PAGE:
(navigation image)
Home American Libraries | Canadian Libraries | Universal Library | Community Texts | Project Gutenberg | Children's Library | Biodiversity Heritage Library | Additional Collections
Search: Advanced Search
Anonymous User (login or join us)
Upload
See other formats

Full text of "A history of Persia"

CH. LXII   RIS^ OF THE SAFAVI DYNASTY      241
with high honours and given a sister of the Prince in
marriage. Being prevented from returning to Ardebil,
he lived at Shirwan, where he was killed in a local
skirmish. His son Haydar inherited the warlike spirit
of the Ak-Kuyunlu, and his uncle Uzun Hasan bestowed
on him his daughter by the Greek princess. She bore
him Sultan Ali, Ibrahim Mirza, and Shah Ismail. The last
named was the founder of the Safavi dynasty, which was
thus partly of Greek descent on the distaff side. Haydar
apparently attempted to avenge his father's death by an
assault on Shirwan, but he was slainl and his followers
were defeated. Yet in death be became more powerful
than during life ; for he was regarded as a martyr and
his tomb at Ardebil became a place of pilgrimage. Sultan
Ali succeeded his • father, but was seized by Yakub, the
reigning Ak-Kuyunlu Prince, and together with his two
brothers was thrown into prison at Istakhr. They escaped
from their confinement, but Sultan Ali was,;, killed and
Ibrahim Mirza died shortly afterwards in Gikn. Thus
Ismail remained the only survivor of his father's family.
Ismail, the Founder of the Dynasty, A.H. 905-930 (1499-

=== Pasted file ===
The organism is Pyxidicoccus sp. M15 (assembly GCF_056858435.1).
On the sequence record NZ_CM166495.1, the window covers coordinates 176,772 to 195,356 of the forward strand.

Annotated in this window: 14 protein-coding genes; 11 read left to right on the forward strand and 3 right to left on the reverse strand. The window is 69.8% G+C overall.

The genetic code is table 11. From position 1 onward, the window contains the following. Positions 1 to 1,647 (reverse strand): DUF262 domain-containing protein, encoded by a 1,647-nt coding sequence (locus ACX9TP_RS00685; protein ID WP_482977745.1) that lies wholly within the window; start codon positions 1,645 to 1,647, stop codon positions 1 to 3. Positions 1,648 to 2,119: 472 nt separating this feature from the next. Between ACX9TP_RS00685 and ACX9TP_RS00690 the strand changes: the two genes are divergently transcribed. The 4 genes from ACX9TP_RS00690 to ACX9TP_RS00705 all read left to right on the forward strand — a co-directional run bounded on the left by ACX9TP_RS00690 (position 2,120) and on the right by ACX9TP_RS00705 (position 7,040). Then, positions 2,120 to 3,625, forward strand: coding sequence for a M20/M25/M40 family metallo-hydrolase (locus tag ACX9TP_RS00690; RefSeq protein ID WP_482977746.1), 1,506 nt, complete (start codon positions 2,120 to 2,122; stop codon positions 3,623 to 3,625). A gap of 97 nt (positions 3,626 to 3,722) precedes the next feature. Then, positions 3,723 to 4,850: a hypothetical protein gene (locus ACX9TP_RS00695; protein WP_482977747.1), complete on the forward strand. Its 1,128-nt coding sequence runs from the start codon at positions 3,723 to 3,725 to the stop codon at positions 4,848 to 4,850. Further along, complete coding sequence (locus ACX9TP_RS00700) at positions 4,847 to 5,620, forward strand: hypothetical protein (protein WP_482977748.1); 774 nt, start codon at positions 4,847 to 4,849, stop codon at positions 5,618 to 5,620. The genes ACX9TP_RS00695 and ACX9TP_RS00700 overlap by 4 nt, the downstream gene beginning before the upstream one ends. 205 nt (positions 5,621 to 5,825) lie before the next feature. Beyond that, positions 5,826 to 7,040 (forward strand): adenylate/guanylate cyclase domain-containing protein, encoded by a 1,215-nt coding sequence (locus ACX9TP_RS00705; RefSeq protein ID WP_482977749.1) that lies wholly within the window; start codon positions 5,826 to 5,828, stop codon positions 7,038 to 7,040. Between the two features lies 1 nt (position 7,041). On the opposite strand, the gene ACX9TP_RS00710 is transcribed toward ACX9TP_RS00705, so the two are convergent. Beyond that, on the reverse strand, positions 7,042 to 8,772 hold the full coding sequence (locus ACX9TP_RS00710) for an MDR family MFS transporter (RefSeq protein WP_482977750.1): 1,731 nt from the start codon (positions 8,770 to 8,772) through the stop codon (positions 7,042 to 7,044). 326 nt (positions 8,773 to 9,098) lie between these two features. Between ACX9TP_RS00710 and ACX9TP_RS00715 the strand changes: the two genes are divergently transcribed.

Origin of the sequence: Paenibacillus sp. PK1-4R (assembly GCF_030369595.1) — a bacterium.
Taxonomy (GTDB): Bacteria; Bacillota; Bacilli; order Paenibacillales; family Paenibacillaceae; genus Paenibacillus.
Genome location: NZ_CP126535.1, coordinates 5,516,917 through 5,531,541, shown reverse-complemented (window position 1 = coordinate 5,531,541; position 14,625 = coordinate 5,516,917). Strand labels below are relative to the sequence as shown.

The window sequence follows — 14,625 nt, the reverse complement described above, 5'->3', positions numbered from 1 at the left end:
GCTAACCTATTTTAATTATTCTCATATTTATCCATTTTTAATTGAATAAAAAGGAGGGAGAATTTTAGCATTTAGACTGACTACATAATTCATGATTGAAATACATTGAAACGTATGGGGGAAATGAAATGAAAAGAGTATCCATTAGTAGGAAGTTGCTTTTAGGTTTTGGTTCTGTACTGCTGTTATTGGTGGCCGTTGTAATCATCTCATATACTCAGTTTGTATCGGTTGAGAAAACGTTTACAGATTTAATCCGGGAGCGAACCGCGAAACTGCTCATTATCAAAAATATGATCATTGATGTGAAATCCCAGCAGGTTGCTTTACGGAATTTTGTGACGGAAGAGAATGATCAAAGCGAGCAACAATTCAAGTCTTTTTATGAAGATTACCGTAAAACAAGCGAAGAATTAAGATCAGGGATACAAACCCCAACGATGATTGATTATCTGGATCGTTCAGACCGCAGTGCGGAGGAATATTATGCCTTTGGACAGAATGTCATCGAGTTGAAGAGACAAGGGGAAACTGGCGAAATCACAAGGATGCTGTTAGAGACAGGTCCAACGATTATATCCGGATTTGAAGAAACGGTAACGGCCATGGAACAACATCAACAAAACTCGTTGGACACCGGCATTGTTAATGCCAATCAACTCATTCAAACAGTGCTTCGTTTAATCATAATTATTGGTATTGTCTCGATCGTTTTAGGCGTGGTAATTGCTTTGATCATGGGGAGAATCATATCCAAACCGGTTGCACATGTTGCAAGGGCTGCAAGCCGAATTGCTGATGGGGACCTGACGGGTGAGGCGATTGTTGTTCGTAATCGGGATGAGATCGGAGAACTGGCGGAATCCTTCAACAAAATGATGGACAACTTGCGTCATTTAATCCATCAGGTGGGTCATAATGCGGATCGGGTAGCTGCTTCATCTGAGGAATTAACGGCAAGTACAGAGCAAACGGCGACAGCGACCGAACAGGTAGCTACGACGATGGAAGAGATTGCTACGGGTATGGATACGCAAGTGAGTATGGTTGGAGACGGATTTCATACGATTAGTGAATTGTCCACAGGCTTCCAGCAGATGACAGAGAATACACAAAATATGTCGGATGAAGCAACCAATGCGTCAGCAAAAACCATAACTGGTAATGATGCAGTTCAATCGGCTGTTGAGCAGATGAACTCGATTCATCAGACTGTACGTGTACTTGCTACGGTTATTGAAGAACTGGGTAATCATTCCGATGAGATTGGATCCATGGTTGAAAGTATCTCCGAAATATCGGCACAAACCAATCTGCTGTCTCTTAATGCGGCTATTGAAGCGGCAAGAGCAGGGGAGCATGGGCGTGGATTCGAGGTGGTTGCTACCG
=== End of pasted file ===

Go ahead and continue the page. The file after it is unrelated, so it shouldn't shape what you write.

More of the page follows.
1524).—The strength of the Safavi family lay in Gilan.
Ismail collected a small force in this province and his
first enterprise was the capture of Baku and Shamakha in
Shirwan. His success aided him to increase his following
to 16,000 men, by whose aid he defeated Alamut or
Alwand, Prince of the Ak-Kuyunlu dynasty. He then
marched on Tabriz, which surrendered, and was proclaimed
Shah. In the following year Shah Ismail defeated and
killed Murad, brother of Alamut, in the neighbourhood of
Hamadan. Alamut was subsequently handed over to the
victor by treachery and was killed by the hands of Ismail,
who possibly thereby avenged his father's death.
Reference has been made more than once in this
history to the Persian love for the house of Ali as
expressed in Shia doctrines, and at last the national feeling
wras satisfied in the person of the monarch ; for he was
10 mere chieftain of a warlike tribe whose elevation to
1 Considerable divergence of opinion prevails as to how Haydar met his death
ndeed there is much obscurity as to events preceding the rise of Ismail.
VOL. II                                                                                         R